In the old walled city of Shahjahanabad in Delhi is a small but gorgeous red mosque with a very unusual name. Under the central dome of the shrine is a plaque which reads ‘Masjid Mubarak Begum’. That’s its official name. Unofficially, it’s called ‘Randi ki Masjid’ or ‘Prostitute’s Mosque’.
But that’s a little misleading. Two hundred years ago, the word ‘randi’ did not have the terrible connotations it has today. In the hierarchy of women entertainers – concubines, courtesans and nautch girls – a randi was in fact a refined and much sought-after prima donna.
The two names of the mosque mirror the duality of the woman who commissioned it in the 19th century – was her claim to fame being the Begum or wife of a senior British administrator? Or had she never fully shed the world she had inhabited before she discovered, and craved, the trappings of high society?
To find out who this Begum really was, let us first turn to her husband, the legendary British Military Commander and the first English Resident (Administrator) in the Mughal court in Delhi. He was Major-General Sir David Ochterlony (1758-1825) and is himself remembered through a “cloud kissing monument” built in 1828, as described by American writer Mark Twain. The monument, which soars 157 feet, is an iconic column 1,450 km away from Delhi, in Kolkata. Today, it is known as Shaheed Minar – The Martyr’s Column. But more on this later.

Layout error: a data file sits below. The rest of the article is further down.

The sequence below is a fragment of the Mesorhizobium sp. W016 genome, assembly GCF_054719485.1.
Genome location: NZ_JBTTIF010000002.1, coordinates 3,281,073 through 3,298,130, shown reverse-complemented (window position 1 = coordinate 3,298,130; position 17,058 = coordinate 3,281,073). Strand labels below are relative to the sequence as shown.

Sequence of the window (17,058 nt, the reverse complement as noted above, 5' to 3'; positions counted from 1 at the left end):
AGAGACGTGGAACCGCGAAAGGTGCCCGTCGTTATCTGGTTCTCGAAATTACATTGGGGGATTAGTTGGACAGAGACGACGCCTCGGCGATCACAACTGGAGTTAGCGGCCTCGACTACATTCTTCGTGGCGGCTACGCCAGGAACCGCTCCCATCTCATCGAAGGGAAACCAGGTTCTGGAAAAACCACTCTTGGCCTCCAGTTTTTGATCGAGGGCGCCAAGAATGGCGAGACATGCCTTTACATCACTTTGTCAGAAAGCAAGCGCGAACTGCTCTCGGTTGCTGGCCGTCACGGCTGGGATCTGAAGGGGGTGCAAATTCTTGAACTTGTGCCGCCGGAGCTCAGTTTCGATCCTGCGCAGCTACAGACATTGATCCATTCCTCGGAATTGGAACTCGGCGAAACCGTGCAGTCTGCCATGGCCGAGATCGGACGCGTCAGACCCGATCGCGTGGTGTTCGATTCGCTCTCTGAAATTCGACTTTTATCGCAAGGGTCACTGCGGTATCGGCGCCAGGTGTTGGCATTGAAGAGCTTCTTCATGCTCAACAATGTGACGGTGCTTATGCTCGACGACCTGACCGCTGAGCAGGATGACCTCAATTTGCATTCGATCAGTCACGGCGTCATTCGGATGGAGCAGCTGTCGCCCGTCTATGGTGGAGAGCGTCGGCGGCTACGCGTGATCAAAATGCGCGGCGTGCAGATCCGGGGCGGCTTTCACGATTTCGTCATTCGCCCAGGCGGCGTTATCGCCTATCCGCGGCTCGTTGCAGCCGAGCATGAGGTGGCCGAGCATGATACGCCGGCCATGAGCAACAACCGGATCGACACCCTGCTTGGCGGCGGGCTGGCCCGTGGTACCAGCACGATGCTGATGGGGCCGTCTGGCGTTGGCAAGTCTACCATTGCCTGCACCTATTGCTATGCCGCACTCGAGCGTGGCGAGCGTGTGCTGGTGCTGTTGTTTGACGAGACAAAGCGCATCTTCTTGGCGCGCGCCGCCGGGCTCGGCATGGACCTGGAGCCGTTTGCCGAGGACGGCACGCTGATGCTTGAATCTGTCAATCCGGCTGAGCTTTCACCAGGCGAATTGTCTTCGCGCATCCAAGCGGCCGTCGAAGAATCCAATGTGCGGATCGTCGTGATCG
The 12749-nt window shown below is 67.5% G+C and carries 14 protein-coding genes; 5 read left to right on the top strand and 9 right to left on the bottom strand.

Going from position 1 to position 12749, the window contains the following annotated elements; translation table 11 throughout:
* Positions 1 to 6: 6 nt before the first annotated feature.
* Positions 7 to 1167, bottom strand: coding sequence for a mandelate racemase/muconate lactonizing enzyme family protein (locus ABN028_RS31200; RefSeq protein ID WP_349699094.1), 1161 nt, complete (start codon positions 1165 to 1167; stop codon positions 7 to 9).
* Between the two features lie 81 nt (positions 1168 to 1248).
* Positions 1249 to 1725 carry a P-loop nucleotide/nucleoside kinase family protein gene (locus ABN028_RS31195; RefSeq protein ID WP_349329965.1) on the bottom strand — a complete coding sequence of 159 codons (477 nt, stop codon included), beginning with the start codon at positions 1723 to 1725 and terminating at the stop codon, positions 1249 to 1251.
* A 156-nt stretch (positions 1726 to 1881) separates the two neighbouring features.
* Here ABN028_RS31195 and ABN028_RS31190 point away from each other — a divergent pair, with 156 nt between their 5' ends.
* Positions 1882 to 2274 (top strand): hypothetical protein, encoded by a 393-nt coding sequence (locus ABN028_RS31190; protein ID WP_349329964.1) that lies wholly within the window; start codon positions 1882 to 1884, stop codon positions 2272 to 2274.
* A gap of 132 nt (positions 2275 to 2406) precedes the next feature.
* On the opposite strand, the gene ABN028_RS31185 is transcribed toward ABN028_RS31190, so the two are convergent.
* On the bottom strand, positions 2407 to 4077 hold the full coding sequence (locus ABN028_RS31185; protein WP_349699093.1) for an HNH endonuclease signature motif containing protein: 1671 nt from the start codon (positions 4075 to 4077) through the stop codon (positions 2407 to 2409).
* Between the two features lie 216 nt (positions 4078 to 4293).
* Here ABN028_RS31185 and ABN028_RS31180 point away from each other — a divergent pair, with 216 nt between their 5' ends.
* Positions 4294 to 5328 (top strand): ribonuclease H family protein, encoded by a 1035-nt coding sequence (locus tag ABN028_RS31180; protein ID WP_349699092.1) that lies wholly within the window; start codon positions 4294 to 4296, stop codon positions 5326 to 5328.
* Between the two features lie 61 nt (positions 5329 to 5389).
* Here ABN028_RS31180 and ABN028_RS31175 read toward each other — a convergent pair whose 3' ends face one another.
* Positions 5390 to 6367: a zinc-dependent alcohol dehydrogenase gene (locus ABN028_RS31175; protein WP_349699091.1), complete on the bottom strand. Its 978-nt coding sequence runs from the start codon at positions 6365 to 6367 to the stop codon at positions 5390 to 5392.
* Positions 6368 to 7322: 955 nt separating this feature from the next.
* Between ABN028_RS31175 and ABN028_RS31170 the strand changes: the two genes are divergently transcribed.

Ochterlony lived in a time when the British in India were completely enamoured of the grand and lavish lifestyle of the Indian elites. They were thoroughly spoilt by the comforts and opulence they enjoyed courtesy the Mughals, and relished everything exotically Indian, including nautch girls.
Ochterlony was the quintessential ‘White Mughal’. According to historian and author of White Mughals (2002), William Dalrymple, these were Englishmen who wholeheartedly adopted the Indo-Persian culture of the time.
Ochterlony was madly in love with this lifestyle – and with Mubarak Begum. He married her even though his peers in the British East India Company opposed the idea.
She became his 13th wife. Her full name was Mahruttun Mubarak ul Nissa Begum but was popularly known as Mubarak Begum (d. 1878). Once a common nautch girl from Delhi, she was now suddenly a diva in the same city.
There are quite a few mosques built by women in the Mughal era dotting Old Delhi and Agra, but ‘Randi Ki Masjid’ is the only one commissioned by an Indian Begum of an Englishman with a questionable past.
Who Was David Ochterlony?
Major-General Sir David Ochterlony was born in Boston, Massachusetts, in colonial America, and was a highly regarded military officer of the East India Company in British-India. He also twice held the powerful post of British Resident in the Mughal court in Delhi.
Ochterlony sailed to India as a cadet in 1777 CE, at age 18. He rose up the ranks quickly and proved his mettle in the many military engagements he participated in. These included the Second Anglo-Maratha War and the Battle of Delhi (1804), where he fought off the Maratha army led by Yashwantrao Holkar. He also led the Company’s army to victory in the Anglo-Nepalese War of 1814-16, where the victory of the English over the Gurkhas resulted in the Treaty of Sugauli, signed in 1816.
According to this treaty, a vast swathe of Nepal’s territory was handed over to the British, which include present-day Sikkim, Darjeeling, the Kumaon and Garhwal ranges. Ochterlony also recognised the potential of the Gurkhas in military service and was instrumental in this community forming an integral part of the Indian Army.